So now I’m in the story with all them cats before me
in smoke pergutory for doin the same thing
And them niggaz aint change, them niggaz cant change
your moms shake her head say it’s such a dang shame
the train to the bus and then another dang plane?
my stage and my government they aint the same name
I’m a rockstar loving it my wallet chain hang
Im a rider they was sayin, I’m a modern day kang.
My definition I can finally explain, cold smooth like that dude Sean Connery was playin
I just gotta be the man I’m the father figure and
when I spit it its something like a psychology exam,
if you stand where I stood you can probably understand
how that mic feelin like a million dollars in my hand
its the silence of the lambs, go and cop another gram ta twist with your zanny, percoset percodan what's your networking plan?
you better look alive cause them niggaz outside looking desperate again nigga
and the blunts and liquor killin my lungs and liver
the athsmatic drug addict I function wit it
I put a rapper in a hole where the dunce was sittin for spittin a played out pattern that once was hittin
I got news for you all, let me show you how to ball
See the legendary fall? I aint heard of that
Yall niggaz is off the wall like arsenio hall
I’m a put you right back where the dirt is at
450 farenheit pon the thermostat
somebody stalkin like da white jawn Bernadette
but she's not an earner yet, she couldn’t put in no work for Nat Burner yet
the black microphone murder vet, im in a class of my own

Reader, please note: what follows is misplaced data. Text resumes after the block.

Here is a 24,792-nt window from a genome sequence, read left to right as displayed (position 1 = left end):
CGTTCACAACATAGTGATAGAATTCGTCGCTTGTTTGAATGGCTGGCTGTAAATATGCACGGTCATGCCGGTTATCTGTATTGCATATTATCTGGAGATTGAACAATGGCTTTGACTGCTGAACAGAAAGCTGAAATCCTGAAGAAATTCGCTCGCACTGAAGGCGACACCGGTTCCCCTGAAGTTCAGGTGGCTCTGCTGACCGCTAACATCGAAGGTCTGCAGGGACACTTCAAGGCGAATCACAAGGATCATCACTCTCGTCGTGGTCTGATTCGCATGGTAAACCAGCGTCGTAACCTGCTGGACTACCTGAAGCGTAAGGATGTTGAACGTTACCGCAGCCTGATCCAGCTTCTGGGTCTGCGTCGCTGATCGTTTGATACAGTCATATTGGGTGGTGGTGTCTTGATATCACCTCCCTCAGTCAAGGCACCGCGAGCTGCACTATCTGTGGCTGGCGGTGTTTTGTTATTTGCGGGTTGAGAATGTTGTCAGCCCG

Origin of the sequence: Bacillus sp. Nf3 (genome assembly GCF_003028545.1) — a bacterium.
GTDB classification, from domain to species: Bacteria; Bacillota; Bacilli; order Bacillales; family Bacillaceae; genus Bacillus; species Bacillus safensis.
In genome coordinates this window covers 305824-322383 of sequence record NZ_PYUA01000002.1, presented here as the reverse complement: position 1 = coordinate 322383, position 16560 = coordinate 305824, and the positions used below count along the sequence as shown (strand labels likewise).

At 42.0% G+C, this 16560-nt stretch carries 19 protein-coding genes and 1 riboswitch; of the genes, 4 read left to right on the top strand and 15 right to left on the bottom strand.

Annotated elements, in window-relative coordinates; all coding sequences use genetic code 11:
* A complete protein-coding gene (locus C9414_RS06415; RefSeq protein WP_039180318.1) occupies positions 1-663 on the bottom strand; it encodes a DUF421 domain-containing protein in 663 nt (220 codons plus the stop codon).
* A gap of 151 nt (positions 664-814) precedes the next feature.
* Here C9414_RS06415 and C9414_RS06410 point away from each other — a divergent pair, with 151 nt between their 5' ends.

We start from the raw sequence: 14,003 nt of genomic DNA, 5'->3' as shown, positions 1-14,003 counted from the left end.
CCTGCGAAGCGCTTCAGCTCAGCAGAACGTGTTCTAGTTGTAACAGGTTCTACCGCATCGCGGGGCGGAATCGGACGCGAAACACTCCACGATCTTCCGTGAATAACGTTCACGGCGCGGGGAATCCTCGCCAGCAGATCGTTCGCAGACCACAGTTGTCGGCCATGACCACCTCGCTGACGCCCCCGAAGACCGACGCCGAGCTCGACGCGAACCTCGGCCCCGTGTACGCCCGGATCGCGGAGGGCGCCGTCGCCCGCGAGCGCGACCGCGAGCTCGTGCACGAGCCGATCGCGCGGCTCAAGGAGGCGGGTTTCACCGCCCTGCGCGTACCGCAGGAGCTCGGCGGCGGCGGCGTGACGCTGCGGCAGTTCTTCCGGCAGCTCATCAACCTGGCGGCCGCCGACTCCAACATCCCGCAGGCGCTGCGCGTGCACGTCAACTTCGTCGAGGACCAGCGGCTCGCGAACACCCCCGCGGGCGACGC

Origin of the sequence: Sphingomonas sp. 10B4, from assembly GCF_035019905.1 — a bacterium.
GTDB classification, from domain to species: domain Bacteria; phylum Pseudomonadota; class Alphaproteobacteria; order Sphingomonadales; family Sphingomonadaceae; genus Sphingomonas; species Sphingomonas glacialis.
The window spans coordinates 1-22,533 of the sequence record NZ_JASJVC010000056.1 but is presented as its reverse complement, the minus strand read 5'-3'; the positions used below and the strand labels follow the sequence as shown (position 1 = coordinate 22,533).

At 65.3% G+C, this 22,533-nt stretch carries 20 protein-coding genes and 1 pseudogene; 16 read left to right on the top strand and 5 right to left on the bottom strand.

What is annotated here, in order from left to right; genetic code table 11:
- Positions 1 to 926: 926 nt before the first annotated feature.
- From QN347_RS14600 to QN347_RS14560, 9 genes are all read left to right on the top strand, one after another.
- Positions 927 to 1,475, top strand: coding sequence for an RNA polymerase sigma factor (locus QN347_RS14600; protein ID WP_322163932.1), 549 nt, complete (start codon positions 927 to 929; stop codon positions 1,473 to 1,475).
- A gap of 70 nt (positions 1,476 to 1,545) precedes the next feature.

if I got beef with you you're the last one to know, I arrive on time I’m never fashionable you late I’m already internationable
I done twirled Berlin banged in Bejing
you never seen nothing cant say the same
tell somebody black thought yeah you know the name ring
so give him the game ring, for bringin what them niggaz cant bring
my hutsle is long my muscle is strong my man put the paper in the duffle I’m gone
yall still a light year from the level I’m on
just a pawn stepping right into the head of the storm
you've been warned, I will blow you niggaz into centigrade
I’m a rebel, renegade must stay paid

Now the speculation: Obviously Black Thought has something to say, and most likely feels very strongly about it. He wants you to LISTEN CLOSELY. The seemingly kidnapped white man in the video represents a certain population of white America that are NOT listening. Now, if you've been to a Roots show in the past decade, you'll notice an overwhelming number of white kids in attendance. Artists like The Roots and Talib Kweli have spoken out before on what it's like to make black music with a black audience in mind, and yet have a white audience embrace it as they do. For a black artist, this can present a dilemma. What Rising Down seems to want to do is grab hold of the person listening by the collar (or the jugular) and make them pay a-fucking-ttention. Black or white doesn't matter. Perhaps the harder sound, the sheer force of the album is designed to get black kids to switch off the Lil Wayne for a minute; and, simultaneously, get white kids to do more than noodle-dance to their beats at whatever summer festival they're at. You must pay attention now.

Well when all is said and done, Rising Down remains one of the best releases of 2008 as The Roots continue to be the greatest Hip-Hop band on the planet. Plain and simple.

{Go get Rising Down}